Advanced Search
MyIDEAS: Login to save this paper or follow this series

One size fits all? Accession to the internal market; an industry level assessment of EU enlargement

Contents:

Author Info

  • Richard Nahuis

Abstract

Enlargement of the EU with ten Central and Eastern European Countries is a major item on the EU's policy agenda. Assessing the economic consequences of the accession to the internal market is not obvious. This paper provides a new method to quantify the impact of the accession. The assessment is based on a gravity-equation, estimated for 16 industries. The estimations exploit the fact that the current EU members already operate in a Single Market since 1992. The estimations provide information on the barriers, at the level of industries, that the Single Market program succeeded to remove. This is used to assess the industry-level impact of enlargement, for the current EU members and for the accession countries. � This approach yields different estimates for the impact of accession to the internal market for the different industries and different countries. The impact of accession to the internal market is notably large in Agriculture, Textiles, Trade Services, Transport Equipment, Non-metallic Minerals and Food Processing. Moreover, the aggregate excess trade within the internal market is comparable to what other studies find. The shock of accession to the internal market is plausibly largest for the accession countries. For the current members of the EU the upcoming enlargement likely has the largest impact for Austria, Greece and Germany.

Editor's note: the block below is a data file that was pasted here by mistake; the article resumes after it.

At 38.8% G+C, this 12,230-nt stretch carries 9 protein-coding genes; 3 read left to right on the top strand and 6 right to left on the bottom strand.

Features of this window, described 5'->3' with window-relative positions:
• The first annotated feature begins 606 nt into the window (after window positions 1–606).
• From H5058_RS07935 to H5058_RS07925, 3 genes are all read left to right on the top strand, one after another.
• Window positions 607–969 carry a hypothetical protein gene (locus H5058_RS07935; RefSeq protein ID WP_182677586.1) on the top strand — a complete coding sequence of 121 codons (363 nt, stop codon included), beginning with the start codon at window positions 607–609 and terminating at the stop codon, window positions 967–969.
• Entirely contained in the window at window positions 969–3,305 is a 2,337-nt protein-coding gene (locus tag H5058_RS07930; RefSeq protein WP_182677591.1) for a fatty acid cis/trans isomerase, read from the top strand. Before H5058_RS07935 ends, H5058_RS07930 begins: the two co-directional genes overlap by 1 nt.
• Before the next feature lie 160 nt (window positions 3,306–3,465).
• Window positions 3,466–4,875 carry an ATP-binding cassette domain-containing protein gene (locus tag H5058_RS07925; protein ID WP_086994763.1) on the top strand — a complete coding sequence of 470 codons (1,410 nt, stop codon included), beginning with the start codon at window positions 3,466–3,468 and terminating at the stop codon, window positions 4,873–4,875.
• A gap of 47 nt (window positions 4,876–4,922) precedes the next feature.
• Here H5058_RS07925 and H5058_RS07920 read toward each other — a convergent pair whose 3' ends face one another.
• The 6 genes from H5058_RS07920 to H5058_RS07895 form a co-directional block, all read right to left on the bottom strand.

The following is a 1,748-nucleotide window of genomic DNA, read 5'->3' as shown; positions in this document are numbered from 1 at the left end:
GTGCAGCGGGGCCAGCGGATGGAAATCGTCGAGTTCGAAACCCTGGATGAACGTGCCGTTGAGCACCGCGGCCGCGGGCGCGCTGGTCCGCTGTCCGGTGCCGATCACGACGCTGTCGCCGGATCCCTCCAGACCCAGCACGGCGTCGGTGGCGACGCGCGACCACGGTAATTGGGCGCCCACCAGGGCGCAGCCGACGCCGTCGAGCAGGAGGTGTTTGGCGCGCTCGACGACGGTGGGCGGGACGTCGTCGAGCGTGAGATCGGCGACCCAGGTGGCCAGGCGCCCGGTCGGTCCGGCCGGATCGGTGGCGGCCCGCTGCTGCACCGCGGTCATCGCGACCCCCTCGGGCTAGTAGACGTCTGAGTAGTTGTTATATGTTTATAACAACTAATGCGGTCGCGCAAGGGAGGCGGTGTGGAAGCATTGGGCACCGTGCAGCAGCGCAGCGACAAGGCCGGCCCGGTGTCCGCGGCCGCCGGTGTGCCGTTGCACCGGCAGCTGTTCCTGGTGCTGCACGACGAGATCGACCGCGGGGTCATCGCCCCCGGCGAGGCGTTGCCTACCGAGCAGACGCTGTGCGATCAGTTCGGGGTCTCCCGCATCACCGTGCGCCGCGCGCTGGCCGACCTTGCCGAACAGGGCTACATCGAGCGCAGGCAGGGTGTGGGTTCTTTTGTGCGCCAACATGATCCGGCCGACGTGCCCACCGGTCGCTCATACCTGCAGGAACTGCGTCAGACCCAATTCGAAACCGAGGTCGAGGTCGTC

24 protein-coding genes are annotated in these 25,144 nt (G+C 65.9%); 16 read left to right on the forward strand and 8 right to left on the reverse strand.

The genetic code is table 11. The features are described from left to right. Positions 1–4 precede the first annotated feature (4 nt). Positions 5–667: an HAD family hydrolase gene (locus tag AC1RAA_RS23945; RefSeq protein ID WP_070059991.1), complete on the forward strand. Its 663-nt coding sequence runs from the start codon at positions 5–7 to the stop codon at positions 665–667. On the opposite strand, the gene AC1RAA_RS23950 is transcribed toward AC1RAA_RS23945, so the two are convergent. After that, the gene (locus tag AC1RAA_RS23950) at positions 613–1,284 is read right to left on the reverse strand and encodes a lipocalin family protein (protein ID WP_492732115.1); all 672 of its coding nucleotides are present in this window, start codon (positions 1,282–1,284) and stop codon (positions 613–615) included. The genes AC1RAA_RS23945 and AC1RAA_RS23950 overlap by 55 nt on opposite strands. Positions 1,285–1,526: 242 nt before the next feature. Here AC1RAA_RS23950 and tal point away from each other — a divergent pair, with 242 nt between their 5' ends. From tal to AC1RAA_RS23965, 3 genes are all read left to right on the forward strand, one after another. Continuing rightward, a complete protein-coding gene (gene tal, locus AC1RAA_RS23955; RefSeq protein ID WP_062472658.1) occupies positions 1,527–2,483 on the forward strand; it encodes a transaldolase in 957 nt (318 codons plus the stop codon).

Download Info

If you experience problems downloading a file, check if you have the proper application to view it first. In case of further problems read the IDEAS help page. Note that these files are not on the IDEAS site. Please be patient as the files may be large.
File URL: http://www.cpb.nl/sites/default/files/publicaties/download/one-size-fits-all-accession-internal-market-industry-level-assessment-eu-enlargement.pdf
Download Restriction: no

Bibliographic Info

Paper provided by CPB Netherlands Bureau for Economic Policy Analysis in its series CPB Discussion Paper with number 14.

as in new window
Length:
Date of creation: Oct 2002
Date of revision:
Handle: RePEc:cpb:discus:14

Contact details of provider:
Postal: Postbus 80510, 2508 GM Den Haag
Phone: (070) 338 33 80
Fax: (070) 338 33 50
Email:
Web page: http://www.cpb.nl/
More information through EDIRC

Related research

Keywords:

Other versions of this item:

Find related papers by JEL classification:

References

References listed on IDEAS
Please report citation or reference errors to , or , if you are the registered author of the cited work, log in to your RePEc Author Service profile, click on "citations" and make appropriate adjustments.:
as in new window
  1. Richard E. Baldwin & Joseph F. Francois & Richard Portes, 1997. "The costs and benefits of eastern enlargement: the impact on the EU and central Europe," Economic Policy, CEPR & CES & MSH, vol. 12(24), pages 125-176, 04.
  2. John F. Helliwell, 1995. "Do National Borders Matter for Quebec's Trade?," NBER Working Papers 5215, National Bureau of Economic Research, Inc.
  3. Barry Eichengreen & Douglas A. Irwin, 1998. "The Role of History in Bilateral Trade Flows," NBER Chapters, in: The Regionalization of the World Economy, pages 33-62 National Bureau of Economic Research, Inc.
  4. Jan Fidrmuc & Jarko Fidrmuc, 2000. "Integration, Disintegration and Trade in Europe: Evolution of Trade Relations During the 1990s," Working Papers 42, Oesterreichische Nationalbank (Austrian Central Bank).